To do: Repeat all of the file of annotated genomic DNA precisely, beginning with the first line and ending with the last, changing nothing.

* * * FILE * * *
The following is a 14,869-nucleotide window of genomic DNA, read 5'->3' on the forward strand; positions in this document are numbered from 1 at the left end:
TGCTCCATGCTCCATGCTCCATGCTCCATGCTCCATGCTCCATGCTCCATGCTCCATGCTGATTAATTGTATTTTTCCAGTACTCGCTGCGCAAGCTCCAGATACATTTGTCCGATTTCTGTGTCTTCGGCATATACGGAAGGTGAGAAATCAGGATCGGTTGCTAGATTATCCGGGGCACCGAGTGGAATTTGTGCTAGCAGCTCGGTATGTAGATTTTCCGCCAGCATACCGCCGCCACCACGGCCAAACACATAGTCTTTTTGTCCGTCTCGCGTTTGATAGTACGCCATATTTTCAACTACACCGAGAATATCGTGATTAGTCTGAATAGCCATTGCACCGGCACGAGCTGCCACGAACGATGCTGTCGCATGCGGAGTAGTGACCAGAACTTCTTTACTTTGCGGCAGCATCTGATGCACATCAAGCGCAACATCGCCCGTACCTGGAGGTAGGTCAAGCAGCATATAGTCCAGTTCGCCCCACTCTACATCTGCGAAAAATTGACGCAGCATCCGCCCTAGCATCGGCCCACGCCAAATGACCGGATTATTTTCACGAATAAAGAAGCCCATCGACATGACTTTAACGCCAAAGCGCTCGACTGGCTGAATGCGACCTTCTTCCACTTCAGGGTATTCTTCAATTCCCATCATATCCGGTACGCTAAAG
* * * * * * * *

The following is a 14,869-nucleotide window of genomic DNA, read 5'->3' on the forward strand; positions in this document are numbered from 1 at the left end:
TGCTCCATGCTCCATGCTCCATGCTCCATGCTCCATGCTCCATGCTCCATGCTCCATGCTGATTAATTGTATTTTTCCAGTACTCGCTGCGCAAGCTCCAGATACATTTGTCCGATTTCTGTGTCTTCGGCATATACGGAAGGTGAGAAATCAGGATCGGTTGCTAGATTATCCGGGGCACCGAGTGGAATTTGTGCTAGCAGCTCGGTATGTAGATTTTCCGCCAGCATACCGCCGCCACCACGGCCAAACACATAGTCTTTTTGTCCGTCTCGCGTTTGATAGTACGCCATATTTTCAACTACACCGAGAATATCGTGATTAGTCTGAATAGCCATTGCACCGGCACGAGCTGCCACGAACGATGCTGTCGCATGCGGAGTAGTGACCAGAACTTCTTTACTTTGCGGCAGCATCTGATGCACATCAAGCGCAACATCGCCCGTACCTGGAGGTAGGTCAAGCAGCATATAGTCCAGTTCGCCCCACTCTACATCTGCGAAAAATTGACGCAGCATCCGCCCTAGCATCGGCCCACGCCAAATGACCGGATTATTTTCACGAATAAAGAAGCCCATCGACATGACTTTAACGCCAAAGCGCTCGACTGGCTGAATGCGACCTTCTTCCACTTCAGGGTATTCTTCAATTCCCATCATATCCGGTACGCTAAAG